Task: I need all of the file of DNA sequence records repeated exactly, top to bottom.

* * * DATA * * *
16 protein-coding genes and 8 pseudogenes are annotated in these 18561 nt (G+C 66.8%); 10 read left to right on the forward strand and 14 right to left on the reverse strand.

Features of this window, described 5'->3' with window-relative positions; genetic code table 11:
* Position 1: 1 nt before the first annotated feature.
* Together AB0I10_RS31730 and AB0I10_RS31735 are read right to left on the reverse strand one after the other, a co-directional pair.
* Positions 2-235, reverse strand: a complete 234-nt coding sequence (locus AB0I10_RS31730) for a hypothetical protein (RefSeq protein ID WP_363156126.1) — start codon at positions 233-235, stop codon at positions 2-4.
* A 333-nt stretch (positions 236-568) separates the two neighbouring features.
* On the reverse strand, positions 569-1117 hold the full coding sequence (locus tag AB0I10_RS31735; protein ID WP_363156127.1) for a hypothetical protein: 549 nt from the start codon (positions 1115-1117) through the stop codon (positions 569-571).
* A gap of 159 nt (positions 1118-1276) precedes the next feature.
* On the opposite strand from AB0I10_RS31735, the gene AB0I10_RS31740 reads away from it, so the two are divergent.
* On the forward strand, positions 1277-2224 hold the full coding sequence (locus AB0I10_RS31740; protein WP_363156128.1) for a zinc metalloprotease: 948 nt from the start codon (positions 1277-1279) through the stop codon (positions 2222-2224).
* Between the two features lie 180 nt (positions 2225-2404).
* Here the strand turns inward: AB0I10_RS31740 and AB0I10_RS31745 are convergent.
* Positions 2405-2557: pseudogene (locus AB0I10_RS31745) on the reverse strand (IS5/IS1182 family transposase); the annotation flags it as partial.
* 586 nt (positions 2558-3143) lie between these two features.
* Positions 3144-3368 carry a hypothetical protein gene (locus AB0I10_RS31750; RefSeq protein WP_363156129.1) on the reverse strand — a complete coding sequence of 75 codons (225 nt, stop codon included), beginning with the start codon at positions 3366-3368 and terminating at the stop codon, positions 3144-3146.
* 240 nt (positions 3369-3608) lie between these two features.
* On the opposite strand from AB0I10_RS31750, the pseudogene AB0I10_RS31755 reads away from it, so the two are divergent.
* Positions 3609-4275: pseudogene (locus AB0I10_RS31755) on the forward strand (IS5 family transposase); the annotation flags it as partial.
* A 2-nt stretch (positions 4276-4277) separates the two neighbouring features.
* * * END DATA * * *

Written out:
16 protein-coding genes and 8 pseudogenes are annotated in these 18561 nt (G+C 66.8%); 10 read left to right on the forward strand and 14 right to left on the reverse strand.

Features of this window, described 5'->3' with window-relative positions; genetic code table 11:
* Position 1: 1 nt before the first annotated feature.
* Together AB0I10_RS31730 and AB0I10_RS31735 are read right to left on the reverse strand one after the other, a co-directional pair.
* Positions 2-235, reverse strand: a complete 234-nt coding sequence (locus AB0I10_RS31730) for a hypothetical protein (RefSeq protein ID WP_363156126.1) — start codon at positions 233-235, stop codon at positions 2-4.
* A 333-nt stretch (positions 236-568) separates the two neighbouring features.
* On the reverse strand, positions 569-1117 hold the full coding sequence (locus tag AB0I10_RS31735; protein ID WP_363156127.1) for a hypothetical protein: 549 nt from the start codon (positions 1115-1117) through the stop codon (positions 569-571).
* A gap of 159 nt (positions 1118-1276) precedes the next feature.
* On the opposite strand from AB0I10_RS31735, the gene AB0I10_RS31740 reads away from it, so the two are divergent.
* On the forward strand, positions 1277-2224 hold the full coding sequence (locus AB0I10_RS31740; protein WP_363156128.1) for a zinc metalloprotease: 948 nt from the start codon (positions 1277-1279) through the stop codon (positions 2222-2224).
* Between the two features lie 180 nt (positions 2225-2404).
* Here the strand turns inward: AB0I10_RS31740 and AB0I10_RS31745 are convergent.
* Positions 2405-2557: pseudogene (locus AB0I10_RS31745) on the reverse strand (IS5/IS1182 family transposase); the annotation flags it as partial.
* 586 nt (positions 2558-3143) lie between these two features.
* Positions 3144-3368 carry a hypothetical protein gene (locus AB0I10_RS31750; RefSeq protein WP_363156129.1) on the reverse strand — a complete coding sequence of 75 codons (225 nt, stop codon included), beginning with the start codon at positions 3366-3368 and terminating at the stop codon, positions 3144-3146.
* 240 nt (positions 3369-3608) lie between these two features.
* On the opposite strand from AB0I10_RS31750, the pseudogene AB0I10_RS31755 reads away from it, so the two are divergent.
* Positions 3609-4275: pseudogene (locus AB0I10_RS31755) on the forward strand (IS5 family transposase); the annotation flags it as partial.
* A 2-nt stretch (positions 4276-4277) separates the two neighbouring features.